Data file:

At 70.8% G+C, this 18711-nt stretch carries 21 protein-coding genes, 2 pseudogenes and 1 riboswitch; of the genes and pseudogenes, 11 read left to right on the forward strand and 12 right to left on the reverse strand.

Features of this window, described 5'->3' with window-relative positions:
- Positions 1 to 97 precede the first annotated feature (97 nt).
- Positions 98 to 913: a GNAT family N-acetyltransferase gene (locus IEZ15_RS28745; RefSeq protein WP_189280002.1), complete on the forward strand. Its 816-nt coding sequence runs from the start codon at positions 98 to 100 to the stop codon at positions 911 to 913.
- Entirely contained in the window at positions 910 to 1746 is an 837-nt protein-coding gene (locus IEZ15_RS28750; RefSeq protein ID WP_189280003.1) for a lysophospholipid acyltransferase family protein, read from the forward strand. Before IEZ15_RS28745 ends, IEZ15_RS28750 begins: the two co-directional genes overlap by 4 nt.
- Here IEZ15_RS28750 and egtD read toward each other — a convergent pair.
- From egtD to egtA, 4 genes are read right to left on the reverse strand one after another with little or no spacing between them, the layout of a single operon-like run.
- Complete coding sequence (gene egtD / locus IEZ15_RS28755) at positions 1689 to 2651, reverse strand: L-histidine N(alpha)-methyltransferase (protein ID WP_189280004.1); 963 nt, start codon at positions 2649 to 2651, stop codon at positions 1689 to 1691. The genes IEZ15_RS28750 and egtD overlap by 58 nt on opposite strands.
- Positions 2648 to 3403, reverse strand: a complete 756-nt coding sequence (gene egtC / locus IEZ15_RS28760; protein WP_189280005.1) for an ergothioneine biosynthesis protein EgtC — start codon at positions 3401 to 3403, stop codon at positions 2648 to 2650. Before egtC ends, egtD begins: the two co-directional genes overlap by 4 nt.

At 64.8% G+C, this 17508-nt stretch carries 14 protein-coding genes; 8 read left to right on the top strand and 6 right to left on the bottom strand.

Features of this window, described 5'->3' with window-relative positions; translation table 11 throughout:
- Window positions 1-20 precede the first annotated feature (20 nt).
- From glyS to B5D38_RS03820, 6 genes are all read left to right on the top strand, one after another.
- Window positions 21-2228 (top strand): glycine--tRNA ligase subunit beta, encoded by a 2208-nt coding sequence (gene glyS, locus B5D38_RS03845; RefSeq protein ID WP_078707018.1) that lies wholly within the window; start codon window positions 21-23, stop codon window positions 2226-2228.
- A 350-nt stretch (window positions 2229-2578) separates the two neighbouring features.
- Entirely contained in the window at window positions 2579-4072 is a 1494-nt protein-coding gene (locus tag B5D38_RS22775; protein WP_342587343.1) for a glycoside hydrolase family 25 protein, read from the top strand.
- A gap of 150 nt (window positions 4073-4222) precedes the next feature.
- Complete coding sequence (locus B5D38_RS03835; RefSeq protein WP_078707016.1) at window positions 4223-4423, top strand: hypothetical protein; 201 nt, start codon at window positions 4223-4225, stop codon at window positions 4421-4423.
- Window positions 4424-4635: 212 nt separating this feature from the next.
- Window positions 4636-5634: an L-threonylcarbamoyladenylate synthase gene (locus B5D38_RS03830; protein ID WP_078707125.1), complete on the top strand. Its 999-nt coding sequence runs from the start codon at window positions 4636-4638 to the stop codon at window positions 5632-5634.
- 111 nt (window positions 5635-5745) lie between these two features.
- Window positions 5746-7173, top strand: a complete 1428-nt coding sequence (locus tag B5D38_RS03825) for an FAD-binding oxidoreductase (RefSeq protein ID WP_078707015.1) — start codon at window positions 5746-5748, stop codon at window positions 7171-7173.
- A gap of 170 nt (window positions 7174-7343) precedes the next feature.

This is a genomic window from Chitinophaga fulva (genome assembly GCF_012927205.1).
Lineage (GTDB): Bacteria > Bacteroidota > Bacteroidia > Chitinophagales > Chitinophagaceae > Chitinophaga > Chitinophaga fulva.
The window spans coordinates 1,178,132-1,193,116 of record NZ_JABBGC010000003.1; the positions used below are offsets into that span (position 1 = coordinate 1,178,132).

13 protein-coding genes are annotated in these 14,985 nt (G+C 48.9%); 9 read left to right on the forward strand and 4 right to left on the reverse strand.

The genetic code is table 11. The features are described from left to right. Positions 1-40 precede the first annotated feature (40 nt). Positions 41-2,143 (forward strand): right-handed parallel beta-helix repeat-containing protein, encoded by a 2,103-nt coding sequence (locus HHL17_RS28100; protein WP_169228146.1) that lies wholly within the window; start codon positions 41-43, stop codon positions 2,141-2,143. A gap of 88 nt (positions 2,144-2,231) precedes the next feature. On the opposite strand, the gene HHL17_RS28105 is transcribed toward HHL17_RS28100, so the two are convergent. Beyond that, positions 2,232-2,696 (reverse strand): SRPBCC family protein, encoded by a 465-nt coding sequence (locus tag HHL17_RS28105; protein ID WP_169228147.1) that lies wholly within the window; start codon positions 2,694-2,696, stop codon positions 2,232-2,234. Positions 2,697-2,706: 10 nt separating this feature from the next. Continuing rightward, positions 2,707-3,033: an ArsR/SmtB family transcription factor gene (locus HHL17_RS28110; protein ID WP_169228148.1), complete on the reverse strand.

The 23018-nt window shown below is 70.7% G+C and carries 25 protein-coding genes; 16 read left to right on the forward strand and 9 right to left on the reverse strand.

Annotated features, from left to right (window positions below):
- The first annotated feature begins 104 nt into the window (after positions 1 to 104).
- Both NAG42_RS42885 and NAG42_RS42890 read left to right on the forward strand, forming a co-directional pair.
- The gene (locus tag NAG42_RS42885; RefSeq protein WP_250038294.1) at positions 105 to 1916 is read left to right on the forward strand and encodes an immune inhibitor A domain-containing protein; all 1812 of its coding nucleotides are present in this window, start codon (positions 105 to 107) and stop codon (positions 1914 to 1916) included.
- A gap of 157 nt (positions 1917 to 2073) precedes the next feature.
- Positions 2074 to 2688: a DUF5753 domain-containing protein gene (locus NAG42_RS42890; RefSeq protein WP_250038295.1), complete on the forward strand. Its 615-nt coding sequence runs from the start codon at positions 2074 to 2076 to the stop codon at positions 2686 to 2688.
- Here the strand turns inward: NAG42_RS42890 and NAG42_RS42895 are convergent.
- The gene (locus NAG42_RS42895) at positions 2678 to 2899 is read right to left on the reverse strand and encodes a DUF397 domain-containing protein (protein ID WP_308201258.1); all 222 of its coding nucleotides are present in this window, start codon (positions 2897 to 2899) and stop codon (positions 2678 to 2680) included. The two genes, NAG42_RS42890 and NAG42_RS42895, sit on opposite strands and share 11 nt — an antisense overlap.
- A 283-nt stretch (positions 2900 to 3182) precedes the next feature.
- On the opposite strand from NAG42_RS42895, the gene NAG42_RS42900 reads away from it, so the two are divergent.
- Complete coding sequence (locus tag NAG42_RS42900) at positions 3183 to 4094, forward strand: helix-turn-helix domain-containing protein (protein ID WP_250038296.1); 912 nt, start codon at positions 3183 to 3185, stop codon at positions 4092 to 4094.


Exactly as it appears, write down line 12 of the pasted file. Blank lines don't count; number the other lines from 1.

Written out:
- Window positions 1-20 precede the first annotated feature (20 nt).